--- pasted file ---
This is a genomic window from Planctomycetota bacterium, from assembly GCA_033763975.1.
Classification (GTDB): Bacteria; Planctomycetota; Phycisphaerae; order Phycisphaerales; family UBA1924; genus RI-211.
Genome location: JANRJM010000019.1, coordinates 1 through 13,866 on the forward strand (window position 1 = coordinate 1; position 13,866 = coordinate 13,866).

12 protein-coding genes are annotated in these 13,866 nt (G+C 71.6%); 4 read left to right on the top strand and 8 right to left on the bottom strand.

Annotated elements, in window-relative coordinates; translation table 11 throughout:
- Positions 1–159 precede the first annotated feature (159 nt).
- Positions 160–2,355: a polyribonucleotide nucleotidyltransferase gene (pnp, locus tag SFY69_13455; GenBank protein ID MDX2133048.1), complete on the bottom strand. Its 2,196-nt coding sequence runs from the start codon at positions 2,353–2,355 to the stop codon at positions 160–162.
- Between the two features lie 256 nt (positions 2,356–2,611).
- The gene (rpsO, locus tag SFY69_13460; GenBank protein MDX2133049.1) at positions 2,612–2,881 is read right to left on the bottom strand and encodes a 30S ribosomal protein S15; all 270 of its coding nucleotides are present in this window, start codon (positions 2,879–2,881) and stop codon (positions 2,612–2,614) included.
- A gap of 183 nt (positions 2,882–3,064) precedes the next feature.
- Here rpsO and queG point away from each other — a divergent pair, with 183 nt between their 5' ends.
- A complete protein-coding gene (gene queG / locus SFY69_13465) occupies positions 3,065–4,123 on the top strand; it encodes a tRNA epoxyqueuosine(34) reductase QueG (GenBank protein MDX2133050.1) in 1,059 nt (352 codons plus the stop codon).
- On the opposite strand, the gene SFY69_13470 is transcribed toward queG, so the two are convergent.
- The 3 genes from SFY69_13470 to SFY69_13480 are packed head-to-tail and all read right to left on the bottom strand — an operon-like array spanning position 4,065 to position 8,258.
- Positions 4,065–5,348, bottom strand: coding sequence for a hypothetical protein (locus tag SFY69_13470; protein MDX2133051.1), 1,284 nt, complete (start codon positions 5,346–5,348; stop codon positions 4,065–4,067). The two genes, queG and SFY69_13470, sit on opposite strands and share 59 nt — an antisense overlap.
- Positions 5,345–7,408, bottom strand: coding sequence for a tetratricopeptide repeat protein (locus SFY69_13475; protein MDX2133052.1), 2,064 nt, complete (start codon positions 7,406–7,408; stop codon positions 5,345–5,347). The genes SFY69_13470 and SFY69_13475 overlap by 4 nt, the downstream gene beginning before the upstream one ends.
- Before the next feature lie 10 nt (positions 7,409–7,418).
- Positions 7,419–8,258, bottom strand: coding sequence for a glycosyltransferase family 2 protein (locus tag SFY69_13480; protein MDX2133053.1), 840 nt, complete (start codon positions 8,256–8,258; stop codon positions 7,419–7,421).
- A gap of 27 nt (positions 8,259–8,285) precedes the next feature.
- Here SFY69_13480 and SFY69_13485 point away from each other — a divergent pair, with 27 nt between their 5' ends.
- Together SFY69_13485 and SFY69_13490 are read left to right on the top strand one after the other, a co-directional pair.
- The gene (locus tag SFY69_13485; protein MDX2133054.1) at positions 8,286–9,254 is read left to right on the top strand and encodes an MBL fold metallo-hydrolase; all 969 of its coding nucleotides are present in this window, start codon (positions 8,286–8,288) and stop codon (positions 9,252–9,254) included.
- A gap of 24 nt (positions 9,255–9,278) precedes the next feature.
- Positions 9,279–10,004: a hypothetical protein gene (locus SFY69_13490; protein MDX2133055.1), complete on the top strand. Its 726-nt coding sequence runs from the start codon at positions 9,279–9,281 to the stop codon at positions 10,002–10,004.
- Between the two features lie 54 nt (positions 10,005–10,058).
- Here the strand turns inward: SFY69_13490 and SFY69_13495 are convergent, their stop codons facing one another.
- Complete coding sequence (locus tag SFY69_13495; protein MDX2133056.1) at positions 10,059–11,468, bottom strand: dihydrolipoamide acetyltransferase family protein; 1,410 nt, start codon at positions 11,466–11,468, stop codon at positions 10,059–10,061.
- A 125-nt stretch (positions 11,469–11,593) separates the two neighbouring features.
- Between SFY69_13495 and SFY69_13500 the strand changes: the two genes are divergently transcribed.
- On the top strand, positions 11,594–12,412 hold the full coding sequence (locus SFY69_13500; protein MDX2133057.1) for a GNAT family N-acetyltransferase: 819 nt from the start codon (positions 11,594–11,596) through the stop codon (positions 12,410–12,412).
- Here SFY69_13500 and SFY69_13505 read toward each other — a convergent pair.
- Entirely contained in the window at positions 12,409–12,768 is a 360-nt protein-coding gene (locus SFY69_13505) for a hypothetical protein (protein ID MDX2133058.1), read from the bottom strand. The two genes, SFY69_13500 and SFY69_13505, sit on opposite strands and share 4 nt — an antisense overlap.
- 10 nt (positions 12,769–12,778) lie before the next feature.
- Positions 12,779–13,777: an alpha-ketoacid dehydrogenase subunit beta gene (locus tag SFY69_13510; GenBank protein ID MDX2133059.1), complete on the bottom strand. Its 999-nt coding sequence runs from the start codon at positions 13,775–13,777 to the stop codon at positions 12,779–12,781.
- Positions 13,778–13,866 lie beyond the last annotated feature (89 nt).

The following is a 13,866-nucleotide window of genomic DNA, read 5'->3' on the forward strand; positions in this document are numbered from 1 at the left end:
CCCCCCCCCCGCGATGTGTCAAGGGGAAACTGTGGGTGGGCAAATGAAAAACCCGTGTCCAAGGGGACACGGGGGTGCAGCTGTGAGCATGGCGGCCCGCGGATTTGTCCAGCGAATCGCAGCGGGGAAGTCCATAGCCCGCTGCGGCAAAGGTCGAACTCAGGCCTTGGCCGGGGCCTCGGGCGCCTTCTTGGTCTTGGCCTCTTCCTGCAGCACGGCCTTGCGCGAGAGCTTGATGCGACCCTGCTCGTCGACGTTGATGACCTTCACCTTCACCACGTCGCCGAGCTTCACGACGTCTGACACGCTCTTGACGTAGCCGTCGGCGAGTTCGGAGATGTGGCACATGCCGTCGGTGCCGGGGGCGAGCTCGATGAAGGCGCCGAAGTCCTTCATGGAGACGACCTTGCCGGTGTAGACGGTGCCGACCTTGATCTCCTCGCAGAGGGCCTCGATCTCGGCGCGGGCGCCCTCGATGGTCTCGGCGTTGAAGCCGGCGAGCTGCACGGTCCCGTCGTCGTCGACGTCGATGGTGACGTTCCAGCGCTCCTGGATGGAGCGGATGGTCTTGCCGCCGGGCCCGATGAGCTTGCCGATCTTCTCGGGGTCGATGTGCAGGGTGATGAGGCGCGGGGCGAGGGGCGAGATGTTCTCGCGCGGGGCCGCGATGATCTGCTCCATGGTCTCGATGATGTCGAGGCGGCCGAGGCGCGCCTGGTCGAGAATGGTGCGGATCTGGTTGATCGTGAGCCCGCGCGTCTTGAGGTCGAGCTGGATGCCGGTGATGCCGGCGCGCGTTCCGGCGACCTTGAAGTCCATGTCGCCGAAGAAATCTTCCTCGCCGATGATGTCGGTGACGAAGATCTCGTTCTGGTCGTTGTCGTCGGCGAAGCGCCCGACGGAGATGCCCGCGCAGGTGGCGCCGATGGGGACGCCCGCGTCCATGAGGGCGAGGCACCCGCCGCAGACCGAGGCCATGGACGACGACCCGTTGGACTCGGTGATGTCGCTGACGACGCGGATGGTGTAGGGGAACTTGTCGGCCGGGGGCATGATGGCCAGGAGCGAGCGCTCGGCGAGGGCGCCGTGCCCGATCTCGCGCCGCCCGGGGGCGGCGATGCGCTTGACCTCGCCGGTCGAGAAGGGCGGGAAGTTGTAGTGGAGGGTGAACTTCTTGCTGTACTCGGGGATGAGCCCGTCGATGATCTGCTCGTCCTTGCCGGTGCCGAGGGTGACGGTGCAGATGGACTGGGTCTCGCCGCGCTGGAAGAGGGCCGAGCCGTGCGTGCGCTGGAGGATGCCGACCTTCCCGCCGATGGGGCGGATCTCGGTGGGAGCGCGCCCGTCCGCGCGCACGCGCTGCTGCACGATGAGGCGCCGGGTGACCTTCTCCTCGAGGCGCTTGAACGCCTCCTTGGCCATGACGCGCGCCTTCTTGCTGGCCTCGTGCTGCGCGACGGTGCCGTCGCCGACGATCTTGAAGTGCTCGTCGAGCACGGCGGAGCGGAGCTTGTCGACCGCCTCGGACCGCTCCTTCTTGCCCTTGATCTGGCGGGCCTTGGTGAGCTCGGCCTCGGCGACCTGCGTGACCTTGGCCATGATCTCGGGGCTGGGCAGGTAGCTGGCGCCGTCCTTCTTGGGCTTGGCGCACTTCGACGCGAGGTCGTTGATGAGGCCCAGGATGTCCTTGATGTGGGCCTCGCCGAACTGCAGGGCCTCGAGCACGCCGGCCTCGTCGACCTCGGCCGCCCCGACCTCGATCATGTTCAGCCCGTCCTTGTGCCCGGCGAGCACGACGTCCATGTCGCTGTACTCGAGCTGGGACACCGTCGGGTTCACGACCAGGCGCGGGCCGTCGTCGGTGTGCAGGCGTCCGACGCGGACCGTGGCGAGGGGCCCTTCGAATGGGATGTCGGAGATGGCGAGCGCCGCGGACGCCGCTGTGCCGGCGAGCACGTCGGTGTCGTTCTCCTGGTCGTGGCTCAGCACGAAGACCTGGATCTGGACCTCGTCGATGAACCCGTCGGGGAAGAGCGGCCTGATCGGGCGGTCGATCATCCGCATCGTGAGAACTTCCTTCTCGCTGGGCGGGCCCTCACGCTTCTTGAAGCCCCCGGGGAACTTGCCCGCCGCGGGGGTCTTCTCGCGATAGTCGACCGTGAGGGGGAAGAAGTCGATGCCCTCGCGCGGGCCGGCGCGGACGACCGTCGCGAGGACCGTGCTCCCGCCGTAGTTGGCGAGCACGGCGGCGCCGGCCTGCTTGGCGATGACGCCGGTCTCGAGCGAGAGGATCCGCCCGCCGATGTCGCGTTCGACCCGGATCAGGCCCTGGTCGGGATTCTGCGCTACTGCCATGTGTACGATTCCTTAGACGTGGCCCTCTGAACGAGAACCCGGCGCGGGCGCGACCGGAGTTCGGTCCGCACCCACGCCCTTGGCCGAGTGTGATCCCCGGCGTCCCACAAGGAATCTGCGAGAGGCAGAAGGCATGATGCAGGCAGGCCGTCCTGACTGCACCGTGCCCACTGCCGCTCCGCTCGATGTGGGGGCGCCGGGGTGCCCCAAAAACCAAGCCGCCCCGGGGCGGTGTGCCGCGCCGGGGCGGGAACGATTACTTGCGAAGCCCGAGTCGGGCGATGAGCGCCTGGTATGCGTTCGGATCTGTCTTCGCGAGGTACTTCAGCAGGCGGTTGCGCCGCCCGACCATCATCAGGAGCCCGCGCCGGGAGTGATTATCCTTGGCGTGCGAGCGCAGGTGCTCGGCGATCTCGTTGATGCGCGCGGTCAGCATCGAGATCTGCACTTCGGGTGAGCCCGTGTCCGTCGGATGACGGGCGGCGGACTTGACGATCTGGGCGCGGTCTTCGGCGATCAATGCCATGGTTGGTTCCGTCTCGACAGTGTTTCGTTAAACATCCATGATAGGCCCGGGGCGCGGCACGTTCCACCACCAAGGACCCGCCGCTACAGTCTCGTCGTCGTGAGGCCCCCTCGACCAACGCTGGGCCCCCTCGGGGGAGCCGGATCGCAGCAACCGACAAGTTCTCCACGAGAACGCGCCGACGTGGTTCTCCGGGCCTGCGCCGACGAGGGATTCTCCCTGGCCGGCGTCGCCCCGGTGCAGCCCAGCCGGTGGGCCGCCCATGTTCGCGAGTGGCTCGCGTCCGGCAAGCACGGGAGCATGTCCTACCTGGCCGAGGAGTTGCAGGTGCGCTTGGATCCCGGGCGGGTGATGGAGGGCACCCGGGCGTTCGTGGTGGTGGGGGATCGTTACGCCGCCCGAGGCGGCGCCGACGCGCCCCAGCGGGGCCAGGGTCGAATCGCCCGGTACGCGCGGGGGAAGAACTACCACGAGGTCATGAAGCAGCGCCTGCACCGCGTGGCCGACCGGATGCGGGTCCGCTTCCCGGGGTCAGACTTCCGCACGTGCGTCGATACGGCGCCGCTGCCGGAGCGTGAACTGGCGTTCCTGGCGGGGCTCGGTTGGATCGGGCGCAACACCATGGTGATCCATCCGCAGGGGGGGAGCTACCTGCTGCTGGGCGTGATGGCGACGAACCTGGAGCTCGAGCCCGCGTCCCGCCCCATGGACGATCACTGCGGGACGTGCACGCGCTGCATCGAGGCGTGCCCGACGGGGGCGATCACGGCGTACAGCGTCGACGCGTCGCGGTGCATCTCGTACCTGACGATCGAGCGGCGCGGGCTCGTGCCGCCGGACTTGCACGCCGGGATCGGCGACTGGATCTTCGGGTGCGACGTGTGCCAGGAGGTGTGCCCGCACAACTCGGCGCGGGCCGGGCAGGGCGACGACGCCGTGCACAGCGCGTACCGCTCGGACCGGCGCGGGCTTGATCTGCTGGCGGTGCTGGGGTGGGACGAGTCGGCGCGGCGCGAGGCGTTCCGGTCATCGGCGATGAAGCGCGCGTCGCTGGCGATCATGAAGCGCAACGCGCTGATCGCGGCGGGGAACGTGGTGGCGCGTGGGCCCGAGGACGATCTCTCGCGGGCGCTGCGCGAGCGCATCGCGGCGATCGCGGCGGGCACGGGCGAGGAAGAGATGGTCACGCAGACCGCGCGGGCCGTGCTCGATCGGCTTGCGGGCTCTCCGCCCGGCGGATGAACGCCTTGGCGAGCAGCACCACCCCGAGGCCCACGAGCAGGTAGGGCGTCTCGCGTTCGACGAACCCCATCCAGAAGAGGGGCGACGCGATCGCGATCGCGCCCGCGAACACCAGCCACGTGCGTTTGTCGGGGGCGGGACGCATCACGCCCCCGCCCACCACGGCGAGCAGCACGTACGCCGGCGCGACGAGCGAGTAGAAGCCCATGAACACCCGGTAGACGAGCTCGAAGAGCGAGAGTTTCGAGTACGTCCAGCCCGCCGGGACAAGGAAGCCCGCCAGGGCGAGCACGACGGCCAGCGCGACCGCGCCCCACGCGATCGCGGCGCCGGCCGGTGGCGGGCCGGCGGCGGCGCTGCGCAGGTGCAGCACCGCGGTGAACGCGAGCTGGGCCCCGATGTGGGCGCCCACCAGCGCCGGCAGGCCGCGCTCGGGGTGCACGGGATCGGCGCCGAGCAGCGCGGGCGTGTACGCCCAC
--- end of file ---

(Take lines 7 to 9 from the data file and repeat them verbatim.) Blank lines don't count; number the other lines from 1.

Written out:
- Positions 160–2,355: a polyribonucleotide nucleotidyltransferase gene (pnp, locus tag SFY69_13455; GenBank protein ID MDX2133048.1), complete on the bottom strand. Its 2,196-nt coding sequence runs from the start codon at positions 2,353–2,355 to the stop codon at positions 160–162.
- Between the two features lie 256 nt (positions 2,356–2,611).
- The gene (rpsO, locus tag SFY69_13460; GenBank protein MDX2133049.1) at positions 2,612–2,881 is read right to left on the bottom strand and encodes a 30S ribosomal protein S15; all 270 of its coding nucleotides are present in this window, start codon (positions 2,879–2,881) and stop codon (positions 2,612–2,614) included.